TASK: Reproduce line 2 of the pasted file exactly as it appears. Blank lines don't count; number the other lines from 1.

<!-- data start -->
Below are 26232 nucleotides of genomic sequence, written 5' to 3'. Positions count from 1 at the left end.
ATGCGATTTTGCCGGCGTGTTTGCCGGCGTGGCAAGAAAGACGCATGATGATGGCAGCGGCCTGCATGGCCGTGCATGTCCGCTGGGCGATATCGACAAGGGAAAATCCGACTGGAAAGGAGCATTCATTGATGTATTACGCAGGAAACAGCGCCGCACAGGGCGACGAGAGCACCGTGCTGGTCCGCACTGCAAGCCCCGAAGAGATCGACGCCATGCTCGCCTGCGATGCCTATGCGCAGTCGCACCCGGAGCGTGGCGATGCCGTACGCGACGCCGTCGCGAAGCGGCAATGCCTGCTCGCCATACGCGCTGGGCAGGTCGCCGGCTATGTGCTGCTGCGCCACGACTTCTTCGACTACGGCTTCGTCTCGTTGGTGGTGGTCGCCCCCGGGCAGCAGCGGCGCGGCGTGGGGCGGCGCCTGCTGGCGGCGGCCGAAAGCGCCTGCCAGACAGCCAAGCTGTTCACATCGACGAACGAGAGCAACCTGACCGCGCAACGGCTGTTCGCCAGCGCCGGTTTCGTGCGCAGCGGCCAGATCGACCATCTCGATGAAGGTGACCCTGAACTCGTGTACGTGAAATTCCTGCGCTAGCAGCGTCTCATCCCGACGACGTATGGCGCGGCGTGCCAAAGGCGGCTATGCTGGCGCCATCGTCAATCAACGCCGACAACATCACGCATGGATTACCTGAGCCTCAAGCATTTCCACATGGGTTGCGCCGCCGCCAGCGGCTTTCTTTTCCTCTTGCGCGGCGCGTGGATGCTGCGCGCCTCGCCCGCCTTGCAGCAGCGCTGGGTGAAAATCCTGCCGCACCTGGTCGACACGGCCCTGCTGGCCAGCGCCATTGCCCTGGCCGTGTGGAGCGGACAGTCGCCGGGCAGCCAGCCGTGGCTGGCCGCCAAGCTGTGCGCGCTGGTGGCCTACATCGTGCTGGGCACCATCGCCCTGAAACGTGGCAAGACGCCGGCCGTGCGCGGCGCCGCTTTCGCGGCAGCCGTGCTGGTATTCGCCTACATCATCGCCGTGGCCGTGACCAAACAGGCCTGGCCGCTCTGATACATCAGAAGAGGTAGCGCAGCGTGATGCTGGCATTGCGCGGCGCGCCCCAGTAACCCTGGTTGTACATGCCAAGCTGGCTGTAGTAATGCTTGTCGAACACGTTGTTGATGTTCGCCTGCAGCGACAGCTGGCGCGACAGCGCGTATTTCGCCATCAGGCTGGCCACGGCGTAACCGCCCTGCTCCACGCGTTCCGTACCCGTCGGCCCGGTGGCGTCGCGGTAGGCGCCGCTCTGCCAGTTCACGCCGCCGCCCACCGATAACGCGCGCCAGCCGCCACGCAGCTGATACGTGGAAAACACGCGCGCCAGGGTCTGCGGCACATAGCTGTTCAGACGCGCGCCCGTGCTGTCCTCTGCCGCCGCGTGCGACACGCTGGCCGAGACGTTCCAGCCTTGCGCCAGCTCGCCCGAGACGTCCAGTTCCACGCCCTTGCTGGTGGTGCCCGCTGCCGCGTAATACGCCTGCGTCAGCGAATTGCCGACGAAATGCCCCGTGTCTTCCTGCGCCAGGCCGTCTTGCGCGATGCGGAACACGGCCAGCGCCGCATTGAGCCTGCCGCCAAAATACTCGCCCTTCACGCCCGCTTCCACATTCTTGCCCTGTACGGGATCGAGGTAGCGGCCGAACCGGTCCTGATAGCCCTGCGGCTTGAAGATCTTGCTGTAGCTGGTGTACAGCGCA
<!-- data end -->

ATGCGATTTTGCCGGCGTGTTTGCCGGCGTGGCAAGAAAGACGCATGATGATGGCAGCGGCCTGCATGGCCGTGCATGTCCGCTGGGCGATATCGACAAGGGAAAATCCGACTGGAAAGGAGCATTCATTGATGTATTACGCAGGAAACAGCGCCGCACAGGGCGACGAGAGCACCGTGCTGGTCCGCACTGCAAGCCCCGAAGAGATCGACGCCATGCTCGCCTGCGATGCCTATGCGCAGTCGCACCCGGAGCGTGGCGATGCCGTACGCGACGCCGTCGCGAAGCGGCAATGCCTGCTCGCCATACGCGCTGGGCAGGTCGCCGGCTATGTGCTGCTGCGCCACGACTTCTTCGACTACGGCTTCGTCTCGTTGGTGGTGGTCGCCCCCGGGCAGCAGCGGCGCGGCGTGGGGCGGCGCCTGCTGGCGGCGGCCGAAAGCGCCTGCCAGACAGCCAAGCTGTTCACATCGACGAACGAGAGCAACCTGACCGCGCAACGGCTGTTCGCCAGCGCCGGTTTCGTGCGCAGCGGCCAGATCGACCATCTCGATGAAGGTGACCCTGAACTCGTGTACGTGAAATTCCTGCGCTAGCAGCGTCTCATCCCGACGACGTATGGCGCGGCGTGCCAAAGGCGGCTATGCTGGCGCCATCGTCAATCAACGCCGACAACATCACGCATGGATTACCTGAGCCTCAAGCATTTCCACATGGGTTGCGCCGCCGCCAGCGGCTTTCTTTTCCTCTTGCGCGGCGCGTGGATGCTGCGCGCCTCGCCCGCCTTGCAGCAGCGCTGGGTGAAAATCCTGCCGCACCTGGTCGACACGGCCCTGCTGGCCAGCGCCATTGCCCTGGCCGTGTGGAGCGGACAGTCGCCGGGCAGCCAGCCGTGGCTGGCCGCCAAGCTGTGCGCGCTGGTGGCCTACATCGTGCTGGGCACCATCGCCCTGAAACGTGGCAAGACGCCGGCCGTGCGCGGCGCCGCTTTCGCGGCAGCCGTGCTGGTATTCGCCTACATCATCGCCGTGGCCGTGACCAAACAGGCCTGGCCGCTCTGATACATCAGAAGAGGTAGCGCAGCGTGATGCTGGCATTGCGCGGCGCGCCCCAGTAACCCTGGTTGTACATGCCAAGCTGGCTGTAGTAATGCTTGTCGAACACGTTGTTGATGTTCGCCTGCAGCGACAGCTGGCGCGACAGCGCGTATTTCGCCATCAGGCTGGCCACGGCGTAACCGCCCTGCTCCACGCGTTCCGTACCCGTCGGCCCGGTGGCGTCGCGGTAGGCGCCGCTCTGCCAGTTCACGCCGCCGCCCACCGATAACGCGCGCCAGCCGCCACGCAGCTGATACGTGGAAAACACGCGCGCCAGGGTCTGCGGCACATAGCTGTTCAGACGCGCGCCCGTGCTGTCCTCTGCCGCCGCGTGCGACACGCTGGCCGAGACGTTCCAGCCTTGCGCCAGCTCGCCCGAGACGTCCAGTTCCACGCCCTTGCTGGTGGTGCCCGCTGCCGCGTAATACGCCTGCGTCAGCGAATTGCCGACGAAATGCCCCGTGTCTTCCTGCGCCAGGCCGTCTTGCGCGATGCGGAACACGGCCAGCGCCGCATTGAGCCTGCCGCCAAAATACTCGCCCTTCACGCCCGCTTCCACATTCTTGCCCTGTACGGGATCGAGGTAGCGGCCGAACCGGTCCTGATAGCCCTGCGGCTTGAAGATCTTGCTGTAGCTGGTGTACAGCGCA